Fighting the Swell of Latino Dementia

head-ct300With Latinos now the largest ethnic population in California, the spotlight on Latino aging is shining ever brighter, and with it exposure to a topic rarely discussed: worsening rates of cognitive decline.

Latinos suffer from dementia at rates 1.5 times higher than whites, but not because of genetic makeup. Instead, the factors that contribute to Latino dementia are largely controllable.

Latinos tend to suffer more diabetes and hypertension — conditions that left untreated can exacerbate dementia. In addition, socioeconomic factors like poverty, discrimination and limited access to quality healthcare also play a role in cognitive decline.

Together, these factors can cause an infinite loop of poor health.

These observations come from both the Alzheimer’s Association and the country’s sole research facility specializing in the intersection of Latino aging and dementia: the UC Davis Latino Aging Research Resource Center.

Dr. Ladson Hinton, the center’s co-director, says the center has two overarching goals: reduce health disparities among Latino elders, and diversify the healthcare workforce.

Besides targeting Alzheimer’s disease and other forms of dementia, the Center explores a wide variety of other critical issues that affect aging Latinos: trouble accessing care, difficulties finding culturally competent information, and shortages of Latino clinicians and researchers.

The center’s work is acutely important today as the number of older adult Latinos is rising rapidly as are “Latinos who are afflicted with Alzheimer’s disease and other dementia,” says Hinton.

Dementia takes a tremendous toll on Latino households, which often circle their support around a suffering elder, says Alexandra Castillo-Weisgerber of the Alzheimer’s Association of Northern California and Northern Nevada. Latino homes are frequently multigenerational, and then face the added burden of older adult caregiving. Because of tight familial bonds, in some cases an older Latino adult once living independently may move in with children and grandchildren.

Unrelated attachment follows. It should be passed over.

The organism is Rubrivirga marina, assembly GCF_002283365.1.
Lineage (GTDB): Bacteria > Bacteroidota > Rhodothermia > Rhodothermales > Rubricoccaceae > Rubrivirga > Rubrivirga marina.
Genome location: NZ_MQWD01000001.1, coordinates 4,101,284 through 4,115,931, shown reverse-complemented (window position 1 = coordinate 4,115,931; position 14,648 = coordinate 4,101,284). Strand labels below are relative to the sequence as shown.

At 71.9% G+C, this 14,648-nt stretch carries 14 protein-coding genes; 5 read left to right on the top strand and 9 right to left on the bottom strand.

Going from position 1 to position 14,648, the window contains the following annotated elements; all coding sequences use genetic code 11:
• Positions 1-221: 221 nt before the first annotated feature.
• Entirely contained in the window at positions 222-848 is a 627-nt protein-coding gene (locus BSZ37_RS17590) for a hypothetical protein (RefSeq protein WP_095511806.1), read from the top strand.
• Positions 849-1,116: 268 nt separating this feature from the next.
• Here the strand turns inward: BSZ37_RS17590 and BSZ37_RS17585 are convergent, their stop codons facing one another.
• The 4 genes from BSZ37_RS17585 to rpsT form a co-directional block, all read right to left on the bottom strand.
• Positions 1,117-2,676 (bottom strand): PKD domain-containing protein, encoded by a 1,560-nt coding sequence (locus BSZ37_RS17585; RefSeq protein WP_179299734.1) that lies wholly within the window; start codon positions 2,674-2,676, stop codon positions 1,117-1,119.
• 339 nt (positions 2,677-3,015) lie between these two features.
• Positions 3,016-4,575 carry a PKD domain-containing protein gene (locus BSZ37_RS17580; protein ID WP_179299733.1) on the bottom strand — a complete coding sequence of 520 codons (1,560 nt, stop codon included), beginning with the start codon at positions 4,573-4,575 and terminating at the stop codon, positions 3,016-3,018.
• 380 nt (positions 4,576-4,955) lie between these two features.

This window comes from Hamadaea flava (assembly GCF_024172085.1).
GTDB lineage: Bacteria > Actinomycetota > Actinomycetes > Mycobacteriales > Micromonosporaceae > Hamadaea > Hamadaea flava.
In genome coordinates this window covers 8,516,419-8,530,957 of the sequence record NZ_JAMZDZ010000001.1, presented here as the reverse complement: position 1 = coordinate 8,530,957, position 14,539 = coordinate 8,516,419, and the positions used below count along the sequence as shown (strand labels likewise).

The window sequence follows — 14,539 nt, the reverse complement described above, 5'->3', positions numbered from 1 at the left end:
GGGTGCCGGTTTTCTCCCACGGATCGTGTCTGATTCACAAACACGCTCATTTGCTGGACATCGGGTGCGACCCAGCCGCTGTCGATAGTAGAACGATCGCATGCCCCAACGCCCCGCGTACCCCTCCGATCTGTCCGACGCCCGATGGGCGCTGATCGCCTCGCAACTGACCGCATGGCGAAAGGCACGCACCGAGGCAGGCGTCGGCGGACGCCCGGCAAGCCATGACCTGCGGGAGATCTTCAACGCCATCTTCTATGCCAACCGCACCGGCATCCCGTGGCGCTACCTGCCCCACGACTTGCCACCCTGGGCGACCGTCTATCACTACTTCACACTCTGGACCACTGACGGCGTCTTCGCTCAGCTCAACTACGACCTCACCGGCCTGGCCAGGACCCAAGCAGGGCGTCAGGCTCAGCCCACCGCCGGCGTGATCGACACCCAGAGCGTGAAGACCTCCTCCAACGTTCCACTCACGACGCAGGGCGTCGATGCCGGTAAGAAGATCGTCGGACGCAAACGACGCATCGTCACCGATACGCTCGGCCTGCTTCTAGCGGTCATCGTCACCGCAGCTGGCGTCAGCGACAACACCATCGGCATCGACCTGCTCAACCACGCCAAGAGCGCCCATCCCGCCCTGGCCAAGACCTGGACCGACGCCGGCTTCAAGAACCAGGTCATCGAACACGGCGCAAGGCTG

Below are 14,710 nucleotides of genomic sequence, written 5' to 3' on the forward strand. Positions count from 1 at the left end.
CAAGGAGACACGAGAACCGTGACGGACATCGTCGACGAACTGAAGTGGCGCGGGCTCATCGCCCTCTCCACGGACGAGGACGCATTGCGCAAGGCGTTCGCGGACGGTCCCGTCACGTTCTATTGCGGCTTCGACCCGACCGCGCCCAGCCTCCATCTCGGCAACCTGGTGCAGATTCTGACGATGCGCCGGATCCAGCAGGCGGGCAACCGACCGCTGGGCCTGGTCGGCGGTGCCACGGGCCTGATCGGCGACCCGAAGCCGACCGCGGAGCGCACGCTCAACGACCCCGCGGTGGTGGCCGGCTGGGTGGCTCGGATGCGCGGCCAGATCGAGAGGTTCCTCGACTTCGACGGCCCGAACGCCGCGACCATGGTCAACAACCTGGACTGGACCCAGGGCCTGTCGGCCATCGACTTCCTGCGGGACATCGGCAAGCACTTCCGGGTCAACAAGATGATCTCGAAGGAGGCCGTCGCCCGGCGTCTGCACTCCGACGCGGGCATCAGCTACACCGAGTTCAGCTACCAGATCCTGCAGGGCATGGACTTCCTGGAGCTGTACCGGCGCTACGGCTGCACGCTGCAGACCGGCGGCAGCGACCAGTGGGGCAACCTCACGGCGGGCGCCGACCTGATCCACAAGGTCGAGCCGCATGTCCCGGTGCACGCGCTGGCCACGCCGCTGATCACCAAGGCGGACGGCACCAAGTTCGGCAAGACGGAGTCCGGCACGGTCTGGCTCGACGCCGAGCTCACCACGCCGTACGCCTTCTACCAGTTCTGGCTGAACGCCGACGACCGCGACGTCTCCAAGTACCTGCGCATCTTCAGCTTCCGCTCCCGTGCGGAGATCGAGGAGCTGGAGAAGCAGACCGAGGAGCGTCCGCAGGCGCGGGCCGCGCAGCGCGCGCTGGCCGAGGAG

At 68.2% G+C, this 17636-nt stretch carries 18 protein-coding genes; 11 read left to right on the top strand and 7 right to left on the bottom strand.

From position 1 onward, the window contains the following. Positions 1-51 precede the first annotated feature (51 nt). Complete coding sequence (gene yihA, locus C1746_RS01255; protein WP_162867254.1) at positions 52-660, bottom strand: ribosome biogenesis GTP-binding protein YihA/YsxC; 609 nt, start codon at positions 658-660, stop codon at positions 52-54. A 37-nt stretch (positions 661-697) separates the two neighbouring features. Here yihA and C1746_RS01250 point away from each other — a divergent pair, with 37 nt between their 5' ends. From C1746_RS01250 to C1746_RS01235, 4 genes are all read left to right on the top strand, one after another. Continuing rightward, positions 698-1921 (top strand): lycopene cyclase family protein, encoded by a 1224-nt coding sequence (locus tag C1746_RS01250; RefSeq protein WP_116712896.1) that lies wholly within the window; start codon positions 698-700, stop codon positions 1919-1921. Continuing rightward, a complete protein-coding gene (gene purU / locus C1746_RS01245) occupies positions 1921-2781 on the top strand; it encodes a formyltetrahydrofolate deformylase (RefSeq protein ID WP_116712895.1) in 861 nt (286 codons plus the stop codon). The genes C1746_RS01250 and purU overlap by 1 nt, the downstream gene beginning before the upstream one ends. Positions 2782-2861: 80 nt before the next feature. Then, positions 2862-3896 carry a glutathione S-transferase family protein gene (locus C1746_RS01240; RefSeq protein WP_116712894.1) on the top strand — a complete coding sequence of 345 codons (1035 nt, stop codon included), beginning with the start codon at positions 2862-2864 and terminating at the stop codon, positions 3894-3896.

“Typically the caregiving falls upon the wife or the daughter regardless of how large the family is,” says Castillo-Weisgerber, family care specialist for the association. “Often the caregiver quits their job, which causes further economic distress. For some families that means going hungry.

She cites estimates that the cost of a caring for an aging parent is $5,000 a year, creating “family challenges and instability in the home.”

These factors — declining health, family pressures and financial woes — produce a cascading series of problems.

“Our formal systems of care are not very well prepared to help families manage these problems,” says Hinton.

And Latinos face even more problems than their white counterparts.

While Latinos suffer higher rates of dementia, it’s often not diagnosed until after the disease has progressed much further than for white patients, says Hinton. A delayed diagnosis, he adds, means lost time in treating dementia and helping families cope with the disease.

In addition, a Center study found that Latinos were more likely than their white counterparts to be prescribed anti-psychotic medications for dementia — a trend that has been roundly criticized as ineffective since the drugs cause a number of unwanted side effects, including higher rates of mortality.

“The medications we have are not terribly effective in managing these behavioral symptoms,” says Hinton, citing anxiety, depression, anger and confusion

The fertile farmland of the Central Valley and its wealth of migrant workers is ground zero for many of these complex issues.

“One thing we definitely do know is that there are a large number of Latinos in the Central Valley who have great difficulties accessing good quality care,” says Hinton. “A lot of Latino families are subject to economic stress.”

Add to these woes the comparatively low health literacy among Latinos — and the desperate need for culturally competent care — and health disparities worsen exponentially.

Offering a glimmer of hope, Hinton praises the work of the Alzheimer’s Association in addressing Latino dementia.

In many Latino communities promatoras — Spanish-speaking health advocates — are essential in outreach efforts. Besides working with these promatoras, the association offers Spanish-language dementia workshops at senior centers and within local business networks. It also provides 24-hour telephone support in Spanish for caregivers as well as in-person Spanish-speaking support groups. It also maintains a Spanish language portal on its website.

Hinton says the best dementia treatments – for patients of all colors — are non-pharmaceutical interventions: human interaction and a team approach to medical care.

The California Culture Change Coalition has campaigned to see dementia in an entirely new light – as a time to overthrow social conventions and simply live in the present moment.

The UC Davis Latino Aging Research Resource Center is one of seven national Resource Centers for Minority Aging funded by the National Institutes of Health. It is the only one focused on Latino aging.

Finally – yet critically – Hinton says in the competitive world of high-stakes research, Latino researchers are often underrepresented, so research on Latino health often remains underfunded.

“If we have a more diverse workforce we’ll be able to better address all of these disparities.”

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